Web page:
Saturday, August 30, 2008

The Journey Home


I'm not overly fond of using conversion stories as an apologetic tool. The recent trend in Roman Catholic apologetics though, is. From time to time, I do listen to The Journey Home, where "Former non-catholics discuss their personal conversion stories and reveal how their search for truth has led them home to the Catholic Church." I came across a very interesting episode, "Baptism-Host - Marcus Grodi with guest Ken Guindon." You can also read about this man's journey to Roman Catholicism on the EWTN website, and also read his very interesting material on the Jehovah's Witnesses hosted on the Envoy website.

Ken Guindon has also recently written a book. A description of it states,

"The number of evangelicals joining the Roman Catholic or the Eastern Orthodox Church has markedly increased during the last thirty years. Church history definitely played an important role in their decision. This phenomenon is noteworthy because many of these converts are well-educated, former evangelical ministers. Following the apostles’ death, how did church life evolve under the influence of sacramental teaching and worship? This study provides a detailed discussion of the two great Christian sacraments: baptism and the Lord’s Supper, and of the ancient churches’ views concerning salvation, Mary, the saints and their images. Ken Guindon provides us with a passionate discussion of the questions Christians face today as they examine history for foundations for faith."

So what makes this man's new book and his "Journey Home" to Catholicism so interesting? The book description goes on to state,

"Written with a loving heart, this work is worth reading by everyone interested in authentic Christianity and is particularly helpful for anyone who is tempted to think that age and claims to infallibility are criteria of the true church."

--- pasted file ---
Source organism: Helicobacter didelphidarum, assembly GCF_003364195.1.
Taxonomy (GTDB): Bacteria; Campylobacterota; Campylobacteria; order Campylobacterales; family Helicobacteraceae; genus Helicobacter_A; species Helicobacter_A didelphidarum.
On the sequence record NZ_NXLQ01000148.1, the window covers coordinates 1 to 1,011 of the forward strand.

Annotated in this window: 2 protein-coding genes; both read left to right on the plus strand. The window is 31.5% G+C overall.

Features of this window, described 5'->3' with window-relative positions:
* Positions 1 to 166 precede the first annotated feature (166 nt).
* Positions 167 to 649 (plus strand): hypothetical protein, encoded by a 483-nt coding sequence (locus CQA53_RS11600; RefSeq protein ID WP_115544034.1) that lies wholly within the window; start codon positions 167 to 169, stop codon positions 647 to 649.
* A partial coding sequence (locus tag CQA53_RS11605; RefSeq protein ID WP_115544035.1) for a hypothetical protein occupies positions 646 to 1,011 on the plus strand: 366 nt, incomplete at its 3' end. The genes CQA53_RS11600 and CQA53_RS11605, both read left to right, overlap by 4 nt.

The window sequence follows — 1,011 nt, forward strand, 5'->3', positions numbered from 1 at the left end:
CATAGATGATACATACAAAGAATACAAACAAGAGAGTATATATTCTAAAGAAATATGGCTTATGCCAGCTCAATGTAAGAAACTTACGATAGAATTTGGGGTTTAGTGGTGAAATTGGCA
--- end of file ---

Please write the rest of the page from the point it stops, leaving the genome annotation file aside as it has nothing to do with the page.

Wait a minute...."age and claims to infallibility are criteria of the true church"? Why, those are the claims Roman Catholic apologists make about their church! Why would a Catholic convert want to dissuade people from such a criteria? You see, Ken Guindon is no longer a Roman Catholic. You can purchase Ken's book here.

16 comments:

Lvka said...

Uhm, ... well, what is he now? Did he revert to Protestantism?

Kepha said...

I believe that Ken had a book published by Ignatius Press while Catholic.

Ivka,

Yes, he is a Protestant now.

James Swan said...

I believe that Ken had a book published by Ignatius Press while Catholic.

That is correct. If you listen to Ken's Journey Home interview, he does mention it.

VDMA said...

Any idea to which denomination he went to?

my3sons said...

The name of his book while Catholic is, "The King's Highway". It was published in 1996.

The Dude said...

His journey was RC -> JW -> Baptist -> RC -> EO -> Plymouth Brethren iirc. I wonder if the Reformed bloggers (none on this site) ever tar his extensive moving around as a character/spiritual defect as they often do with others they disagree with who move around (some who aren't even RC such as Paul Owen).